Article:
By Reina María Rodríguez
we went into a market—they call it a grocery—and you can’t imagine. fruit brilliant as magazine photos. all kinds of different oranges, grapefruits, mandarins, some tiny clementines with a blue sticker—Morocco—they’ve come so far…the eggs are painted with colors corresponding to the days of the week you’re supposed to eat them: a different color for each opportunity. i felt dizzy, the gulf between myself and this place seemed insuperable. tears welled up in my eyes, i wanted desperately to flee, to get outside so i could breathe. i wanted to explain to Phillis, the North American who had invited me, what was happening to me. i tried, but she couldn’t understand: you have to have felt it yourself: the first time. for the first time my mind had crossed over five hundred years of development at jet speed and arrived in the future, a cold future, its display cases filled with artificial snow and artificial heat. there were a thousand things i never knew existed, a panoply of brand names and gadgets for every purpose. i felt like someone from the stone age, and realized most people on the planet never know the era they’re living in, any more than they could know the quantity of living matter in this galaxy that surrounds us, or the milky complexity of the molecules in their own brains, and what’s more they don’t know that they’ll die without ever knowing. i felt terror of that gloss, of the waxed fruit, of propaganda so refined it could dilute the existence of the strange things before my eyes, other sensations: everything wanting to be used up, immediately, licked, tasted, eaten, packaged, mastered. i knew i couldn’t stand this avalanche, this brilliant swarm, for long, these rows on rows of distant faces staring out at me from cardboard boxes. i’d seen nothing singular in the place, no unique thing i could separate out from the amorphous mass of texture and sensation. i began to move closer, imagining i walked with those who have never eaten meat or tasted cow’s milk, who have never nursed except from the teat of a goat. those who have had only wildflowers to chew when the winter hunger comes. i approached closer still, imagining i walked with the salty ones, who collect their water from the public pipe. my nose began to bleed and Phillis said it was the cold; i knew that wasn’t the problem. we were near the seafood display, i moved closer. fish have always aroused in me both horror and desire. i moved closer, like a lost child feeling her way through space toward something of hers that’s hidden. i brushed the shells with my fingertips, they were smooth and delicate, but obviously artificial, made to be used once and thrown away. at first touch they might seem real, pearly, perfect, but they’re actually plastic, and they’ve never even seen any sea.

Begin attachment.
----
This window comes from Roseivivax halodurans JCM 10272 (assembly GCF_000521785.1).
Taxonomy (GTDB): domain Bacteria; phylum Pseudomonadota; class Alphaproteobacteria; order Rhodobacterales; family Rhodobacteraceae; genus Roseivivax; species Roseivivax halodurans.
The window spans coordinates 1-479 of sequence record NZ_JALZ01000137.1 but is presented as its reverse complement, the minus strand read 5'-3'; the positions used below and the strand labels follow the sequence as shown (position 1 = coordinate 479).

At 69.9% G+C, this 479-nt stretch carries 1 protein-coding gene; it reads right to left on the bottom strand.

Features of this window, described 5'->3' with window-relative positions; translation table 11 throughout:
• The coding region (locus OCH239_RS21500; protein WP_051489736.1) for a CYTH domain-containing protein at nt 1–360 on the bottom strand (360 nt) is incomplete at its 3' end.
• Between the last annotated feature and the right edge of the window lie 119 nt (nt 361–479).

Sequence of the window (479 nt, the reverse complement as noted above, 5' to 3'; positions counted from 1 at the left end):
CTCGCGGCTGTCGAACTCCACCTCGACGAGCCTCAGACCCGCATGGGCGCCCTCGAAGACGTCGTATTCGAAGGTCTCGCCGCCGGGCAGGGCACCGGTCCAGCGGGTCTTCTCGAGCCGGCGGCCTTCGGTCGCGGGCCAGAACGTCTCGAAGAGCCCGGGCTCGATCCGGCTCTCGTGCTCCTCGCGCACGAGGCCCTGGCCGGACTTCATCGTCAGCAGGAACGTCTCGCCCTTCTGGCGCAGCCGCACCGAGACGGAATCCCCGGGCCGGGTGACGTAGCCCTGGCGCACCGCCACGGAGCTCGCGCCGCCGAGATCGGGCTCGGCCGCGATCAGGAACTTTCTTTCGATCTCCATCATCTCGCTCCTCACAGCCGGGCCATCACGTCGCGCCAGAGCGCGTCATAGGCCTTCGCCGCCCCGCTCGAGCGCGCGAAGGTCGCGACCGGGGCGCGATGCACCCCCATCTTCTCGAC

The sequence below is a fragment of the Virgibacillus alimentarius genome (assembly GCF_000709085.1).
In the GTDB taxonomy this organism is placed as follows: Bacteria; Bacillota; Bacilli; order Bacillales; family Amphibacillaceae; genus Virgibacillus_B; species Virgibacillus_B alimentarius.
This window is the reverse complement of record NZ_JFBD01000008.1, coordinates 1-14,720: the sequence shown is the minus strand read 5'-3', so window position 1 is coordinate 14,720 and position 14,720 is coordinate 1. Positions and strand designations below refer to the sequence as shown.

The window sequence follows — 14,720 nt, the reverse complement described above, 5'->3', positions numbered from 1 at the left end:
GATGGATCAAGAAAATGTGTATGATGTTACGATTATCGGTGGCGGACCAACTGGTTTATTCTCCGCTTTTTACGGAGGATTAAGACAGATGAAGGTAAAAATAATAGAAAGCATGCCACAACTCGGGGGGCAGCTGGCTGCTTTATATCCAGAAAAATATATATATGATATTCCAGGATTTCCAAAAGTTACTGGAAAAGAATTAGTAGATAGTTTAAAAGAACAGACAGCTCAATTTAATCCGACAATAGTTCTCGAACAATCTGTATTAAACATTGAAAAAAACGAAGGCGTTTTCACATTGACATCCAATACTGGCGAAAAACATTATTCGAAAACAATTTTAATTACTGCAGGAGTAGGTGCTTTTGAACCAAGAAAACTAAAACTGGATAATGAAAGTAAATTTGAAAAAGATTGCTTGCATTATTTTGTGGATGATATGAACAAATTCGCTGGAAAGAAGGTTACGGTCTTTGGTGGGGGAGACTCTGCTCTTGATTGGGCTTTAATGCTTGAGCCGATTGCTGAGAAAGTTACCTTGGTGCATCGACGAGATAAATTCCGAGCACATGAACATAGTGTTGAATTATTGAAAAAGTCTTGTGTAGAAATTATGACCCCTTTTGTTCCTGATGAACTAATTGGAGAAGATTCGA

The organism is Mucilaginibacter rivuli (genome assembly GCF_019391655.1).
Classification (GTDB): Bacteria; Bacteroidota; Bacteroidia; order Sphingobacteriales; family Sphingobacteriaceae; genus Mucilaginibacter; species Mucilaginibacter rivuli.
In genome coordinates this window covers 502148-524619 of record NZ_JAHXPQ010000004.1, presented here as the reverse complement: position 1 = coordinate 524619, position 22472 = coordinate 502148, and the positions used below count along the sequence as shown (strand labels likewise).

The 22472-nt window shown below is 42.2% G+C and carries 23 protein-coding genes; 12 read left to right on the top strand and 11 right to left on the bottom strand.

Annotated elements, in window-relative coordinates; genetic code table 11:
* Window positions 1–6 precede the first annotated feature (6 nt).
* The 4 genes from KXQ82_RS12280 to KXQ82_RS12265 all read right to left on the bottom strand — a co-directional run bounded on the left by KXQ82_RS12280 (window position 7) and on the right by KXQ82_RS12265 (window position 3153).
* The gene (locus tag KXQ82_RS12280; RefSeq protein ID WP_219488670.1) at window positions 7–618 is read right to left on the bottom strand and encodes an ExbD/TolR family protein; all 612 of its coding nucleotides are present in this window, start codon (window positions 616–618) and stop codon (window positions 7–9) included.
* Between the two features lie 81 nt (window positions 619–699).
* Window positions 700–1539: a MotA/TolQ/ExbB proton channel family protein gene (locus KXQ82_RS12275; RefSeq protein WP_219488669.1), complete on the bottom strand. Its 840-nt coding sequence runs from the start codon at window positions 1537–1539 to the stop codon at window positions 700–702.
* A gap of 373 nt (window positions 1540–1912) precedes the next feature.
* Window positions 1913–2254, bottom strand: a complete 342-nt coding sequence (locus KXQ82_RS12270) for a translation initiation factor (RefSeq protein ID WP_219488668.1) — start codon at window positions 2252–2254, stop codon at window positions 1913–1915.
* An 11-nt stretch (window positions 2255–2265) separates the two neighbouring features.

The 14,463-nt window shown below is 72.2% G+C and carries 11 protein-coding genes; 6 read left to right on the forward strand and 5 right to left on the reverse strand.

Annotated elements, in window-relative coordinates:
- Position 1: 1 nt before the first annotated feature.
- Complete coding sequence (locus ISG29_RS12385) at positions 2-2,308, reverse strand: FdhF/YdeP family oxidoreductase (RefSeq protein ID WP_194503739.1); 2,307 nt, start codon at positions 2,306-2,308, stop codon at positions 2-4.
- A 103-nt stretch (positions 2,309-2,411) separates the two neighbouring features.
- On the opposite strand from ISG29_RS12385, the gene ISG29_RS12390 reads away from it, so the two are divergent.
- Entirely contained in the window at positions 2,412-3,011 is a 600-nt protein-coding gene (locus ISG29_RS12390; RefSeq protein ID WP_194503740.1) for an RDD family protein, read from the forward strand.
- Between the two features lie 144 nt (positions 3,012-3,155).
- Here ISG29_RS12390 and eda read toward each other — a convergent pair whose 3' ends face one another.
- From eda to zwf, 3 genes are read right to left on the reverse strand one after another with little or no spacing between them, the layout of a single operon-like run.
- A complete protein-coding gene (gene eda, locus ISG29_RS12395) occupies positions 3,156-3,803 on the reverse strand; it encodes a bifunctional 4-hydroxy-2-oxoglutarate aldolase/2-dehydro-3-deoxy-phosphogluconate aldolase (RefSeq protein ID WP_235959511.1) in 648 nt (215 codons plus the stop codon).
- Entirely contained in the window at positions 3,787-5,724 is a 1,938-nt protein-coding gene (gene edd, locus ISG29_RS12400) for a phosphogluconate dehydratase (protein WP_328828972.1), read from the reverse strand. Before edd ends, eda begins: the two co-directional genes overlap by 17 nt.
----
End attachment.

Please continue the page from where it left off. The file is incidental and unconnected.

— Translated by Joel Brouwer
Read more about this poem and poet on the Poetry Foundation website: http ://bit.ly/xK6FIF